Everything that those who are creatively inclined see, do, hear or feel is potential material, a possible source of inspiration. That’s one of the themes of Coco Before Chanel, the French film  about the early life of the fashion designer, and it’s what award-winning novelist Miriam Toews said recently when she spoke at the special IFOA edition of the Humber Writers’ Circle that I hosted.

The ‘everything is material’ line is an excuse I give too, to explain why I sometimes interrogate interesting people I meet, and why I blog about food when I should be working on my new novel. It’s not just a line – in the same way that Coco Chanel was inspired by the nuns’ habits in the orphanage where she grew up, and Miriam Toews carries around notebooks in which she records scraps of dialogue that she might use later in her fiction, I never know when a random anecdote from someone else’s life, or a meal I’ve eaten, might find its way into a story I write.

The exterior of Jane's on the Common in Halifax

Take the brunch I had recently at Jane’s on the Common in Halifax (I saw the Coco Avant Chanel movie on the plane ride out) when I was there visiting my son, a student at Dalhousie University. I can’t promise that the delicious eggs bacon benedict on biscuits that I ate at Jane’s will show up in my published work someday, or that the rich, creamy seafood chowder and delightful smoked salmon with latkes that was also served by friendly wait staff in a warmly decorated space will, either.



I can promise that everything really is material when you’re a writer, including good brunch food.

Jane's on the Common on Urbanspoon

Beautiful Vegetables, Roof-Raising Sisters

The food: Fresh takes on vegetables


During my recent trip to England, I ate at two London restaurants that featured Mediterranean style salads and vegetable-centric dishes, sold by weight, that make for a colourful and delicious meal in combination on a plate. This style of eating struck me as fresh, modern, and representative of contemporary London.

The first such place I tried was Fait Maison, on Stratford Street in Kensington, a café that makes lovely food from organic ingredients. E and I chose our selections at the front of the shop, where enticing platters of food were displayed, and then walked through to the smallish back room, where, a few minutes later, a server brought out our food, plated and where applicable, heated.

I had the salads shown above: one with eggplant and pomegranate seeds, another with tomato and a soft white cheese that was not mozzarella, and a third made with green beans, snow peas, and black and white sesame seeds. E had the potato torte and a delicious concoction of squash, chickpeas and onions (both shown below) that was so good he has tried to replicate it at home since, twice.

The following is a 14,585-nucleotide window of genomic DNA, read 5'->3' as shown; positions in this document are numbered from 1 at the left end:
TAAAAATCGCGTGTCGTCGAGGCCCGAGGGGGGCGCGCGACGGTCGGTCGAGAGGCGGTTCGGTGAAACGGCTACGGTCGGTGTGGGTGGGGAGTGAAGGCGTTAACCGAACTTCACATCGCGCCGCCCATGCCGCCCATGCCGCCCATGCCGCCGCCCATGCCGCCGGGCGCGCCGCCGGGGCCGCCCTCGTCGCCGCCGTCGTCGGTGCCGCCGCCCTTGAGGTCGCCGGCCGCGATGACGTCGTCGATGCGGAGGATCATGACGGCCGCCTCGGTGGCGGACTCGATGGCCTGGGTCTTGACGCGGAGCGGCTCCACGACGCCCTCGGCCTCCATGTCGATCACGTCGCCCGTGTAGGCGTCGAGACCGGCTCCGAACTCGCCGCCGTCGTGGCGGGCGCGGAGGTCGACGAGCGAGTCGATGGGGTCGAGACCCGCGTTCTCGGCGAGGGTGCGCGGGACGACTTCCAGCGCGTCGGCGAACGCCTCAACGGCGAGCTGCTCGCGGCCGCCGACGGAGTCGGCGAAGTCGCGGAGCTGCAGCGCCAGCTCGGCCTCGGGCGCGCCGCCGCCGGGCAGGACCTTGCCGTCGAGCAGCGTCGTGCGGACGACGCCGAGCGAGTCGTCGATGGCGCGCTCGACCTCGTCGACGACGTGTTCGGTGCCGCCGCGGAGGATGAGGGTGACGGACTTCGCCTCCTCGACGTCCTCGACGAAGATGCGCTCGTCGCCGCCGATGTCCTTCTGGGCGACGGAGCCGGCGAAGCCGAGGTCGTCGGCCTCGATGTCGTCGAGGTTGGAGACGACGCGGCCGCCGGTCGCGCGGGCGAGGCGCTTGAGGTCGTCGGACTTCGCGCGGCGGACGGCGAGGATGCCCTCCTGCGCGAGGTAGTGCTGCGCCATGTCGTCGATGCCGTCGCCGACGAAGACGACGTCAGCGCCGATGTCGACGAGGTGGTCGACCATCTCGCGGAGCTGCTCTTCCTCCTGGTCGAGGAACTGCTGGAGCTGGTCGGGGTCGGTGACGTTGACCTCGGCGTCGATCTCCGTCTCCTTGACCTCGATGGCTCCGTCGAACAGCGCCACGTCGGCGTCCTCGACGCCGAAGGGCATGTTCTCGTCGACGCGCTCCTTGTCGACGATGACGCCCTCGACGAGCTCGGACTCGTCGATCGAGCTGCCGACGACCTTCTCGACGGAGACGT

Another day, we ventured to the Notting Hill location of Ottolenghi, a buzzed about mini-chain of food shops that also features beautiful Mediterranean-style salads and dishes, artfully displayed.

The seating here consisted of one communal table (no washroom on premises) so we chose a selection of items to take away, which we ate in nearby Hyde Park, an hour later. A pleasant server patiently explained how the shop’s system works re: pricing and packaging, and told us what the various platters of food contained, though a bitchy supervisor admonished me when I pulled out my camera and said I was not allowed to take pictures inside. (Which was ridiculous as photos of the food are widely available online and in print.)

Though tempting looking dishes of seared tuna, rare beef, chicken and shrimp were available, we once again chose an all-vegetable selection – roasted eggplant with yogurt, mint and pine nuts; a herbed rice and nut pilaf; and some baby carrots with peas and parsley, all of which we enjoyed on our bench overlooking the Albert Memorial.


Salads to takeaway from Ottolenghi

That same week, I visited another appealing attraction of contemporary London: Sister Act, the musical, currently playing at London’s Palladium Theatre, a venue I was thrilled to enter because it was the location of a key scene in the 1935 Hitchcock film The 39 Steps.

Sister Act the musical is based on the 1992 movie (starring Whoopi Goldberg); its period has been reset to the 1970’s; it features nuns, church and talk of God (the kind of content I had trouble with when I saw Altar Boyz); and its disco-tinged (this is a good thing, IMO) score is written by Disney stalwart Alan Menken (The Little Mermaid), but I very much enjoyed the show ANYWAY.

It’s a roof-raising, crowd-pleasing, catchy-tune-packed, get up on your feet and dance kind of show, a la Mamma Mia and Hairspray (no sneering, please, I liked both those shows); I’m pissed that I can’t order the Sister Act soundtrack from itunes in Canada; and I hope it comes soon to Broadway so I can see it again.

Check out this version of one of its big numbers, performed by star Patina Miller and the London Palladium cast:

Ottolenghi on Urbanspoon
Fait Maison on Urbanspoon